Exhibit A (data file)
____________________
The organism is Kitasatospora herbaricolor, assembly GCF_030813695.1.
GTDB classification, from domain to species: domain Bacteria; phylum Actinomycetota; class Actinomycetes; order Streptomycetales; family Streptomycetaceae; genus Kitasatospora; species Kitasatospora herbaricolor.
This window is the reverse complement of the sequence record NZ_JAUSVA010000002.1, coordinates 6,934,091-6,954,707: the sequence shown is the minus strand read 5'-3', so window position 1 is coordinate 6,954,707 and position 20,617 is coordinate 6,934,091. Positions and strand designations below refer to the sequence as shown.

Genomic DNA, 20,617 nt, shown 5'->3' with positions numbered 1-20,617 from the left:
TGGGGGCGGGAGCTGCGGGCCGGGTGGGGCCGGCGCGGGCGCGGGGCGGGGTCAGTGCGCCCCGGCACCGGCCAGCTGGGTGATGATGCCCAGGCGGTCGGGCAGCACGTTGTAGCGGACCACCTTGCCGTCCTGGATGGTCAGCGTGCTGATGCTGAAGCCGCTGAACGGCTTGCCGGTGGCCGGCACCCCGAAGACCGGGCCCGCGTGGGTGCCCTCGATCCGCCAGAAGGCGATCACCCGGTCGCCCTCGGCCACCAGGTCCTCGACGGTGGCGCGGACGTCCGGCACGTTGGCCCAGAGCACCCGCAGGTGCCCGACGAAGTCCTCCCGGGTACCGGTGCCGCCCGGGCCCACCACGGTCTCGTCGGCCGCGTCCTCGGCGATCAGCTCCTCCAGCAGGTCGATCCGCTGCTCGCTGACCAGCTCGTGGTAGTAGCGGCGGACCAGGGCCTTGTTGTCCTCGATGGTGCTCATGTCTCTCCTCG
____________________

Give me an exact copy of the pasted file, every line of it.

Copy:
The organism is Kitasatospora herbaricolor, assembly GCF_030813695.1.
GTDB classification, from domain to species: domain Bacteria; phylum Actinomycetota; class Actinomycetes; order Streptomycetales; family Streptomycetaceae; genus Kitasatospora; species Kitasatospora herbaricolor.
This window is the reverse complement of the sequence record NZ_JAUSVA010000002.1, coordinates 6,934,091-6,954,707: the sequence shown is the minus strand read 5'-3', so window position 1 is coordinate 6,954,707 and position 20,617 is coordinate 6,934,091. Positions and strand designations below refer to the sequence as shown.

Genomic DNA, 20,617 nt, shown 5'->3' with positions numbered 1-20,617 from the left:
TGGGGGCGGGAGCTGCGGGCCGGGTGGGGCCGGCGCGGGCGCGGGGCGGGGTCAGTGCGCCCCGGCACCGGCCAGCTGGGTGATGATGCCCAGGCGGTCGGGCAGCACGTTGTAGCGGACCACCTTGCCGTCCTGGATGGTCAGCGTGCTGATGCTGAAGCCGCTGAACGGCTTGCCGGTGGCCGGCACCCCGAAGACCGGGCCCGCGTGGGTGCCCTCGATCCGCCAGAAGGCGATCACCCGGTCGCCCTCGGCCACCAGGTCCTCGACGGTGGCGCGGACGTCCGGCACGTTGGCCCAGAGCACCCGCAGGTGCCCGACGAAGTCCTCCCGGGTACCGGTGCCGCCCGGGCCCACCACGGTCTCGTCGGCCGCGTCCTCGGCGATCAGCTCCTCCAGCAGGTCGATCCGCTGCTCGCTGACCAGCTCGTGGTAGTAGCGGCGGACCAGGGCCTTGTTGTCCTCGATGGTGCTCATGTCTCTCCTCG